Not by Reason Alone: Religion, History, and Identity in Early Modern Political Thought
University of Chicago Press, 1993
Cloth: 978-0-226-53221-9 | Paper: 978-0-226-53222-6
Library of Congress Classification JA81.M54 1993
Dewey Decimal Classification 320.01
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ABOUT THIS BOOK
Masterfully interweaving political, religious, and historical themes, Not by Reason Alone creates a new interpretation of early modern political thought. Where most accounts assume that modern thought followed a decisive break with Christianity, Joshua Mitchell reveals that the line between the age of faith and that of reason is not quite so clear. Instead, he shows that the ideas of Luther, Hobbes, Locke, and Rousseau draw on history, rather than reason alone, for a sense of political authority.
This erudite and ambitious work crosses disciplinary boundaries to expose unsuspected connections between political theory, religion, and history. In doing so, it offers a view of modern political thought undistorted by conventional distinctions between the ancient and the modern, and between the religious and the political.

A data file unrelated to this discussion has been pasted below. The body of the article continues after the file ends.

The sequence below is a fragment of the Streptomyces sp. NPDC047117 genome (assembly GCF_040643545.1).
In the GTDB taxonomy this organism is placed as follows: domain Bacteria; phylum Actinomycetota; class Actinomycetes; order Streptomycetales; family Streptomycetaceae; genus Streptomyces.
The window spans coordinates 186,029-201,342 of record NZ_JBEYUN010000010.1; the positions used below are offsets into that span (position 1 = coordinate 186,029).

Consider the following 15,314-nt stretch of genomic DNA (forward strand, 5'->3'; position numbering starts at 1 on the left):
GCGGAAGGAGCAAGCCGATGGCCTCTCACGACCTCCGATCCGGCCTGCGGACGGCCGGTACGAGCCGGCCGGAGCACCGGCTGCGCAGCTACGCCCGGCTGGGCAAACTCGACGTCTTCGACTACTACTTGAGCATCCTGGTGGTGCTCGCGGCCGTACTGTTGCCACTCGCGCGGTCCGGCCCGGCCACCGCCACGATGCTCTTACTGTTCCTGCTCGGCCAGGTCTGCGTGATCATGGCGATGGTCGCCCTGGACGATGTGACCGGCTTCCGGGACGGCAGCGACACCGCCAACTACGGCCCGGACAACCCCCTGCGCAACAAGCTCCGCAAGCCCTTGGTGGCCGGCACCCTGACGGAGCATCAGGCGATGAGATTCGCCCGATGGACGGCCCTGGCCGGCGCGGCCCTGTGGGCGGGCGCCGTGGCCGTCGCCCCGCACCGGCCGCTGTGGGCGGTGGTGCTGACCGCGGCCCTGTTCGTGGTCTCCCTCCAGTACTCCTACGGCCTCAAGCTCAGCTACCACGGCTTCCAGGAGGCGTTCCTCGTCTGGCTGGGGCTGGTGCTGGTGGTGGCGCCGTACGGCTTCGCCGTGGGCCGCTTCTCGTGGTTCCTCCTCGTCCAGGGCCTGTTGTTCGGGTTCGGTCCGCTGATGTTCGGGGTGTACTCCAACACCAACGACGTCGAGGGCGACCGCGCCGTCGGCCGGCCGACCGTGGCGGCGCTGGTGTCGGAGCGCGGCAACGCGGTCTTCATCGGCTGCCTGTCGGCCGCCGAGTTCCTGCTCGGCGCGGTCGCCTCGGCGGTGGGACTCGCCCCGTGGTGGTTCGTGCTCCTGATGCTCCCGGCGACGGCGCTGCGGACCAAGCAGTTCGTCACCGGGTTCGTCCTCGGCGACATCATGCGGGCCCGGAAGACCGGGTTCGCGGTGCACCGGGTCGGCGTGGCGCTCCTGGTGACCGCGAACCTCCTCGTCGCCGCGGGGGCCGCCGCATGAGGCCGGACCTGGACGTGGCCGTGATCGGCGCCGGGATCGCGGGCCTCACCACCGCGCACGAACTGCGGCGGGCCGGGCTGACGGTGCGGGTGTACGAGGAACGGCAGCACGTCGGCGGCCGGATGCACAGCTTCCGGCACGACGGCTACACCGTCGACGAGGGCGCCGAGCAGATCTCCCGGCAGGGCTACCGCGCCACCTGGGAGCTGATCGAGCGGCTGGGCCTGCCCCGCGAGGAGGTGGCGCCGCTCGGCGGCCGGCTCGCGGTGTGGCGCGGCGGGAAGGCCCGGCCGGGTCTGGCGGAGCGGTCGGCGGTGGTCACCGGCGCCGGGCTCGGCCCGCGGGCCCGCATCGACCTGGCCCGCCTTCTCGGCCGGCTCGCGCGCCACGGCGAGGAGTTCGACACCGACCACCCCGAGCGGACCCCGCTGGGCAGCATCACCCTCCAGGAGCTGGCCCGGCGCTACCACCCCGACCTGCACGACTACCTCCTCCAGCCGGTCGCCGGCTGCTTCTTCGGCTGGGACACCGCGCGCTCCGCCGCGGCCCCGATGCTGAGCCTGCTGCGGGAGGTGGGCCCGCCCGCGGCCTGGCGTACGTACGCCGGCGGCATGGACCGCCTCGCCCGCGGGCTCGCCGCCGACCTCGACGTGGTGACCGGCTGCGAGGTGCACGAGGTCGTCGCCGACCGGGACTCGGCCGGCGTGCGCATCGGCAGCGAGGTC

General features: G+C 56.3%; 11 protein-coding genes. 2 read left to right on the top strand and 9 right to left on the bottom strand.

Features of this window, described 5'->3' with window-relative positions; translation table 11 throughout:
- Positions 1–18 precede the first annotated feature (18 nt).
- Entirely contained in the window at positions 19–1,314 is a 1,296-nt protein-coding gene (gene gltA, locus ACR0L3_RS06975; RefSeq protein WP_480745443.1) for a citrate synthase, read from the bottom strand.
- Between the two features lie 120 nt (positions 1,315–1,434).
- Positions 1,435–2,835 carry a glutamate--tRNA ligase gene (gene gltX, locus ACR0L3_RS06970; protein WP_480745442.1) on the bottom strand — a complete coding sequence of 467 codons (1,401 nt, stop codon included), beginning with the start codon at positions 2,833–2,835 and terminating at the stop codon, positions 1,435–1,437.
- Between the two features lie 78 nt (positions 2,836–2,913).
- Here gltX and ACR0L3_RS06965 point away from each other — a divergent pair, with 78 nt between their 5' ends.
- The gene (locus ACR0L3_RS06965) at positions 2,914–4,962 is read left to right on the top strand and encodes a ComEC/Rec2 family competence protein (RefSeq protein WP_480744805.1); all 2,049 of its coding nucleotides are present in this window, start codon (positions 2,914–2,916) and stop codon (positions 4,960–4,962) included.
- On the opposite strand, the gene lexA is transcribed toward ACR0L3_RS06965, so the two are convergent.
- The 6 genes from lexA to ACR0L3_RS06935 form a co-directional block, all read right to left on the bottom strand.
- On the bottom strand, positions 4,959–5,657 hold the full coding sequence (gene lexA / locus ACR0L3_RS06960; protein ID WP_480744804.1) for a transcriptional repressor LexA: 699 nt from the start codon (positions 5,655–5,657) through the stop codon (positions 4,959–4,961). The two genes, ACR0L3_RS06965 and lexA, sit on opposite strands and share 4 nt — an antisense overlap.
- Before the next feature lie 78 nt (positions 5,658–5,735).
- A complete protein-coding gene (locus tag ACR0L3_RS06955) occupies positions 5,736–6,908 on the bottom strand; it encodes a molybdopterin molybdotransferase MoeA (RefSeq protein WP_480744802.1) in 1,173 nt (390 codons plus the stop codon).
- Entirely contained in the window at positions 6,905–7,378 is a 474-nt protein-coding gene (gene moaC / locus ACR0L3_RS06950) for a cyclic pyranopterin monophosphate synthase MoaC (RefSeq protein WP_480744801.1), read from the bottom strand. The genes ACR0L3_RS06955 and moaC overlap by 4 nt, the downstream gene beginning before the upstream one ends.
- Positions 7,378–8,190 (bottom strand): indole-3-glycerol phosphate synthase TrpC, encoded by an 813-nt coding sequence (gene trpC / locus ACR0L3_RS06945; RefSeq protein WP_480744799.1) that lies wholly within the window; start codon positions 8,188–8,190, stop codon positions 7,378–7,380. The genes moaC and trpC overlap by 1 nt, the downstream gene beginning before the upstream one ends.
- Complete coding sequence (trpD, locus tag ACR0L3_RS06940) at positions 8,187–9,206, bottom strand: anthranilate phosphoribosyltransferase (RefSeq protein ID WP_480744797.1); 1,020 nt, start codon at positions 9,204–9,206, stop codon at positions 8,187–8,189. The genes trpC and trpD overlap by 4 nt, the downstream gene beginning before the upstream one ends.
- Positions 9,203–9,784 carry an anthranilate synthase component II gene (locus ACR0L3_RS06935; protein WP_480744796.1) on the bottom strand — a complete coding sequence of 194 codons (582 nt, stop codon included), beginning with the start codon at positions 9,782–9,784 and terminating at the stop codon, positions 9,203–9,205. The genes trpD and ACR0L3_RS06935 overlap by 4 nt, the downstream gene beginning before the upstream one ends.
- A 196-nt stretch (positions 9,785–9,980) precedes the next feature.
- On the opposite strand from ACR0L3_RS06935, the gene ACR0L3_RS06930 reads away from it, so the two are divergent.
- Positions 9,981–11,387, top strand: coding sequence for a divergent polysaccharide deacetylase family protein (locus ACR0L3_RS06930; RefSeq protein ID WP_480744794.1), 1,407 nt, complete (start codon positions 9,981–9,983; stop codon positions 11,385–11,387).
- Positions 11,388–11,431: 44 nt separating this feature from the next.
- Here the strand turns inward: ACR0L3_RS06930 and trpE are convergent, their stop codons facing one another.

"Original. . . . A delight to read a political philosopher who takes the theologies of Hobbes and Locke seriously." —J. M. Porter, Canadian Journal of History
"Mitchell's argument both illuminates and fascinates. . . . An arresting, even stunning, contribution to our study of modern political thought."—William R. Stevenson, Jr., Christian Scholar's Review
See other books on: 1712-1778 | Christianity and politics | History of doctrines | Rousseau, Jean-Jacques | Social Policy
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